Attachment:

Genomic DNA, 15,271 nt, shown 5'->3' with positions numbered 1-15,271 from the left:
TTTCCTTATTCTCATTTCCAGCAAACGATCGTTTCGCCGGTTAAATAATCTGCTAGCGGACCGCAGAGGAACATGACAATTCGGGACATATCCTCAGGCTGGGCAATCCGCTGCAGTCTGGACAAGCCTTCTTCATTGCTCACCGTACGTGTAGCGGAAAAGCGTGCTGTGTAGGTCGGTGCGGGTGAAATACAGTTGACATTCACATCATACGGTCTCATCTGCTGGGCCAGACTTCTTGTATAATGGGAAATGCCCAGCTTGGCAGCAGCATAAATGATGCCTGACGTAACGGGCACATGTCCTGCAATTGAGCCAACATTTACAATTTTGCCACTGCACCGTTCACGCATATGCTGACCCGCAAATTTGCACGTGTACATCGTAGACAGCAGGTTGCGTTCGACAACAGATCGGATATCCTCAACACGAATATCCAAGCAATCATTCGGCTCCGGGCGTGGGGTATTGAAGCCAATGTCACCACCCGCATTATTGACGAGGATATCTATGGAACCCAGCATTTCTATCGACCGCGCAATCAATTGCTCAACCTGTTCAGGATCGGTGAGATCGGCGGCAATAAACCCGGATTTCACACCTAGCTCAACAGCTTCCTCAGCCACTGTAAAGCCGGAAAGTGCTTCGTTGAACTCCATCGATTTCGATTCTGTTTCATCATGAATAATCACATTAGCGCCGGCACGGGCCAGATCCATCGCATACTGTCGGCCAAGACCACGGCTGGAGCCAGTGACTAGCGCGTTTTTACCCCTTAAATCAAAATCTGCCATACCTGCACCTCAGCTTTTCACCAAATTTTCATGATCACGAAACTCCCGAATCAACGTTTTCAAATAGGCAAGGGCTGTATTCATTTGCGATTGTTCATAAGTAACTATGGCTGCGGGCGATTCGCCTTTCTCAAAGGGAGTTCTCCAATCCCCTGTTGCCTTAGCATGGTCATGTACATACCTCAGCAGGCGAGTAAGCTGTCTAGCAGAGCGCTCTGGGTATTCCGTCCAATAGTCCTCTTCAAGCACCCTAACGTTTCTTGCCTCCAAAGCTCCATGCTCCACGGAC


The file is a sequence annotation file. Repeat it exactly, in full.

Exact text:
Genomic DNA, 15,271 nt, shown 5'->3' with positions numbered 1-15,271 from the left:
TTTCCTTATTCTCATTTCCAGCAAACGATCGTTTCGCCGGTTAAATAATCTGCTAGCGGACCGCAGAGGAACATGACAATTCGGGACATATCCTCAGGCTGGGCAATCCGCTGCAGTCTGGACAAGCCTTCTTCATTGCTCACCGTACGTGTAGCGGAAAAGCGTGCTGTGTAGGTCGGTGCGGGTGAAATACAGTTGACATTCACATCATACGGTCTCATCTGCTGGGCCAGACTTCTTGTATAATGGGAAATGCCCAGCTTGGCAGCAGCATAAATGATGCCTGACGTAACGGGCACATGTCCTGCAATTGAGCCAACATTTACAATTTTGCCACTGCACCGTTCACGCATATGCTGACCCGCAAATTTGCACGTGTACATCGTAGACAGCAGGTTGCGTTCGACAACAGATCGGATATCCTCAACACGAATATCCAAGCAATCATTCGGCTCCGGGCGTGGGGTATTGAAGCCAATGTCACCACCCGCATTATTGACGAGGATATCTATGGAACCCAGCATTTCTATCGACCGCGCAATCAATTGCTCAACCTGTTCAGGATCGGTGAGATCGGCGGCAATAAACCCGGATTTCACACCTAGCTCAACAGCTTCCTCAGCCACTGTAAAGCCGGAAAGTGCTTCGTTGAACTCCATCGATTTCGATTCTGTTTCATCATGAATAATCACATTAGCGCCGGCACGGGCCAGATCCATCGCATACTGTCGGCCAAGACCACGGCTGGAGCCAGTGACTAGCGCGTTTTTACCCCTTAAATCAAAATCTGCCATACCTGCACCTCAGCTTTTCACCAAATTTTCATGATCACGAAACTCCCGAATCAACGTTTTCAAATAGGCAAGGGCTGTATTCATTTGCGATTGTTCATAAGTAACTATGGCTGCGGGCGATTCGCCTTTCTCAAAGGGAGTTCTCCAATCCCCTGTTGCCTTAGCATGGTCATGTACATACCTCAGCAGGCGAGTAAGCTGTCTAGCAGAGCGCTCTGGGTATTCCGTCCAATAGTCCTCTTCAAGCACCCTAACGTTTCTTGCCTCCAAAGCTCCATGCTCCACGGAC